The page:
Illinois state and local governments spend or forgo significant tax revenues to spur and support economic development. But we have a limited understanding of the value of those investments. This challenge extends to metropolitan Chicago, a 2017 Pew Charitable Trusts report found Illinois lags other states in requiring regular evaluation of its economic development incentives. In recent years, 27 states and the District of Columbia have instituted measures requiring some form of evaluation, offering a range of potential models and lessons. Recent national reforms have sought to improve decision making around incentives. In August 2015, the Governmental Accounting Standards Board (GASB) issued GASB statement 77 requiring state and local governments to disclose new tax expenditures that affect their ability to raise revenue. The measure will provide valuable information on some incentives, but further reforms could enhance accountability and yield more performance-based approaches.
Amid lackluster economic growth and increasing budgetary pressures, the State of Illinois may consider reforming its approach to fostering economic development. Addressing Illinois and metropolitan Chicago’s prolonged slow economic growth will require prioritizing limited resources to programs that meaningfully support broad-based opportunity. Transparency and rigorous analysis could strengthen metropolitan Chicago’s global economic position by supporting strategic planning, coordinating and prioritizing investments, and improving access to data and information. The region’s current comprehensive plan, GO TO 2040, emphasized this concept, and the draft ON TO 2050 plan -- available for public comment through August 14, 2018 -- underscores this recommendation. Since the adoption of GO TO 2040, CMAP research has highlighted relevant strategies implemented in other states, as in the 2014 report Reorienting State and Regional Economic Development: Lessons Learned from National Examples. The report highlights policy changes in Oregon and Washington to improve the transparency and accountability of incentives.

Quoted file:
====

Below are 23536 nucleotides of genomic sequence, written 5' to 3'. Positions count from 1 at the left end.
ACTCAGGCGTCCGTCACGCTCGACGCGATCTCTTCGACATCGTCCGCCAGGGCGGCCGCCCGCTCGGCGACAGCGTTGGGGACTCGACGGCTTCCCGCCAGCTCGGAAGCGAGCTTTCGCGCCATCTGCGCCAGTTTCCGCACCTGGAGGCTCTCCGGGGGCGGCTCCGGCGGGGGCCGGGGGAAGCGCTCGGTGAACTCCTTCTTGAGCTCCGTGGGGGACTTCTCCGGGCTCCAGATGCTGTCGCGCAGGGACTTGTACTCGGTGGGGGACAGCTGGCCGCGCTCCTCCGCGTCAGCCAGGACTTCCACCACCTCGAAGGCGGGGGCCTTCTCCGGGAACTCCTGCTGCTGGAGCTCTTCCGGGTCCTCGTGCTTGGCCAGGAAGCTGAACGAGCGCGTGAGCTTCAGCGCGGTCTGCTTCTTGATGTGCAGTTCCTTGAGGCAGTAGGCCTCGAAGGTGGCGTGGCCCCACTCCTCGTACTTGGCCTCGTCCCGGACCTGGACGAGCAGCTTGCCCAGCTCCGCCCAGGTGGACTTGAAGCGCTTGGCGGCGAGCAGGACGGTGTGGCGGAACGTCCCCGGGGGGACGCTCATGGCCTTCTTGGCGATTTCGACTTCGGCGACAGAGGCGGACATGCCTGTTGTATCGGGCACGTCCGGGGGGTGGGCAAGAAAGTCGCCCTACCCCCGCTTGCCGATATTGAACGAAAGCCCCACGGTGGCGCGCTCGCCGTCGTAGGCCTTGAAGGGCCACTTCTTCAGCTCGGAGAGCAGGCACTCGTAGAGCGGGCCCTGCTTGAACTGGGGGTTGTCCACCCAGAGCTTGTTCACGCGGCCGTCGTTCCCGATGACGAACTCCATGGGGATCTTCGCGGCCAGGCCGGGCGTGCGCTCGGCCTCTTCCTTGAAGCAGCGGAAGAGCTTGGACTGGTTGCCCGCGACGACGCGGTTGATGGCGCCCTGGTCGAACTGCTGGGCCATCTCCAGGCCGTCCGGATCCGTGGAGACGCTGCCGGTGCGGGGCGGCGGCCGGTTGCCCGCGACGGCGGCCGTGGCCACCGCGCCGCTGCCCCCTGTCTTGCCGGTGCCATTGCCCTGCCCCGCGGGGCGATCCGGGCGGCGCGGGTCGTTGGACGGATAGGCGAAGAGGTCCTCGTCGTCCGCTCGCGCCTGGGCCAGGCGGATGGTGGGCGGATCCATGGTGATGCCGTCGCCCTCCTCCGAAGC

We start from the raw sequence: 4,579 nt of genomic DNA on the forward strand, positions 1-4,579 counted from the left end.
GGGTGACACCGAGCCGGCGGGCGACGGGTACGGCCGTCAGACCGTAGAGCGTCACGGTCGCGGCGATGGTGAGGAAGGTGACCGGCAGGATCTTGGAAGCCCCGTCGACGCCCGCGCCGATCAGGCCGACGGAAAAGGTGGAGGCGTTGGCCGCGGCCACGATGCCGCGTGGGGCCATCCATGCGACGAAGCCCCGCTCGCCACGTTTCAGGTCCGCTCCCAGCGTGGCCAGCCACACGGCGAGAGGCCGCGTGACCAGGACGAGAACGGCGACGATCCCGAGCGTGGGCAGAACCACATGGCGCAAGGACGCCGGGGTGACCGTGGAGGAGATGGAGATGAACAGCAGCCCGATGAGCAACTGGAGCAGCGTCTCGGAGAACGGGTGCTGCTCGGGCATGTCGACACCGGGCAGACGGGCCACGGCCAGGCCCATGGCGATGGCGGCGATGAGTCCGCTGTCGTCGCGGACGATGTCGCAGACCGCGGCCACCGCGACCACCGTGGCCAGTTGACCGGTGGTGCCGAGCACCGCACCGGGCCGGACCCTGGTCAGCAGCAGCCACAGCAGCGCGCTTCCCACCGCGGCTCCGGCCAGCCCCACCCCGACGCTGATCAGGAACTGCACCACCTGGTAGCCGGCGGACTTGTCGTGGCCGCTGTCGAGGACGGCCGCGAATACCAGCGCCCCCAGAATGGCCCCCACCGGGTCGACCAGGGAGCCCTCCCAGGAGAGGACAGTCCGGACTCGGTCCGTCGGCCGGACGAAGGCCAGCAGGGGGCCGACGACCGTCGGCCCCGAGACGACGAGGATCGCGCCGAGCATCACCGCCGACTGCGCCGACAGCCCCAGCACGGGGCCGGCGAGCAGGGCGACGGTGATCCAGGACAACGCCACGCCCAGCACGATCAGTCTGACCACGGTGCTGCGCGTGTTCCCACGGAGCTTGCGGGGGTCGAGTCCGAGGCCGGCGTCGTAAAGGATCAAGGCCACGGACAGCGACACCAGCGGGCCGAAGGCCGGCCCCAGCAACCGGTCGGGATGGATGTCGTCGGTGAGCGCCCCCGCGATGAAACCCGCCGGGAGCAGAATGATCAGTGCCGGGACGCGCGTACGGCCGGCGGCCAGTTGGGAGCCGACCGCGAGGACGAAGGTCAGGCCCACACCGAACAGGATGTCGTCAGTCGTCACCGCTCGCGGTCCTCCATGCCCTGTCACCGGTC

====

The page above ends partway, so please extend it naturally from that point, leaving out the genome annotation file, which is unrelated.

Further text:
This CMAP Policy Update follows up on implementation of those policy measures in the Pacific Northwest, where progress has been modest. However, these states demonstrate how applying expiration deadlines (known as sunsets), specifying performance metrics, and conducting rigorous evaluations can support timely, informed policy choices. While this update focuses on state-level programs, lessons on enhancing such evaluation apply to all levels of government making economic development investments.
Oregon reviews incentives through the appropriations process to understand cost
Over the past decade, the State of Oregon has gradually institutionalized regular reviews of tax credits -- including incentives for economic development -- as part of its appropriations process. Although narrower in focus than those in other states, Oregon’s evaluation laws have led legislators to allow 33 tax credits to expire and to restructure five others. Beginning in 2009, the state enacted sunsets on most individual and corporate income tax credits so that each will expire every six years unless lawmakers act to renew it.